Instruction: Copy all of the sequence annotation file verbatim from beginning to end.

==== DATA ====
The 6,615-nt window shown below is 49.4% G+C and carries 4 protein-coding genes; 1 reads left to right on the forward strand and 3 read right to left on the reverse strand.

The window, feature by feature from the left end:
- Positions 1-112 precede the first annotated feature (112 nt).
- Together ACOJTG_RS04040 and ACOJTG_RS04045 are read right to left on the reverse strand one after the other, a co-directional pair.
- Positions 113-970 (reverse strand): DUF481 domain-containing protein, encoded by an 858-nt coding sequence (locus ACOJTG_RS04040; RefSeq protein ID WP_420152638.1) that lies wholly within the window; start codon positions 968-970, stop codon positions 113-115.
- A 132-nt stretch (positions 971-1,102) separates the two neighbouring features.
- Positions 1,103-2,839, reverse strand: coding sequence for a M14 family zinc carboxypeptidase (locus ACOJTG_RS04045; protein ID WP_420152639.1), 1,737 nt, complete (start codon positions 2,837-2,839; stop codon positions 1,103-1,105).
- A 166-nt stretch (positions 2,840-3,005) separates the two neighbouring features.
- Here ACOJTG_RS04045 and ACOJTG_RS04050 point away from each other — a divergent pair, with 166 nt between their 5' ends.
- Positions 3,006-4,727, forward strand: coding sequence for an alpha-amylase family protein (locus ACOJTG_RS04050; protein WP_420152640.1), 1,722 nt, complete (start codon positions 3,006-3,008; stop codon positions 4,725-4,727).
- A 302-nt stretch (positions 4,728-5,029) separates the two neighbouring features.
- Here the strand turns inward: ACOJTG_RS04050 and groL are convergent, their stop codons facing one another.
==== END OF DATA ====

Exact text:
The 6,615-nt window shown below is 49.4% G+C and carries 4 protein-coding genes; 1 reads left to right on the forward strand and 3 read right to left on the reverse strand.

The window, feature by feature from the left end:
- Positions 1-112 precede the first annotated feature (112 nt).
- Together ACOJTG_RS04040 and ACOJTG_RS04045 are read right to left on the reverse strand one after the other, a co-directional pair.
- Positions 113-970 (reverse strand): DUF481 domain-containing protein, encoded by an 858-nt coding sequence (locus ACOJTG_RS04040; RefSeq protein ID WP_420152638.1) that lies wholly within the window; start codon positions 968-970, stop codon positions 113-115.
- A 132-nt stretch (positions 971-1,102) separates the two neighbouring features.
- Positions 1,103-2,839, reverse strand: coding sequence for a M14 family zinc carboxypeptidase (locus ACOJTG_RS04045; protein ID WP_420152639.1), 1,737 nt, complete (start codon positions 2,837-2,839; stop codon positions 1,103-1,105).
- A 166-nt stretch (positions 2,840-3,005) separates the two neighbouring features.
- Here ACOJTG_RS04045 and ACOJTG_RS04050 point away from each other — a divergent pair, with 166 nt between their 5' ends.
- Positions 3,006-4,727, forward strand: coding sequence for an alpha-amylase family protein (locus ACOJTG_RS04050; protein WP_420152640.1), 1,722 nt, complete (start codon positions 3,006-3,008; stop codon positions 4,725-4,727).
- A 302-nt stretch (positions 4,728-5,029) separates the two neighbouring features.
- Here the strand turns inward: ACOJTG_RS04050 and groL are convergent, their stop codons facing one another.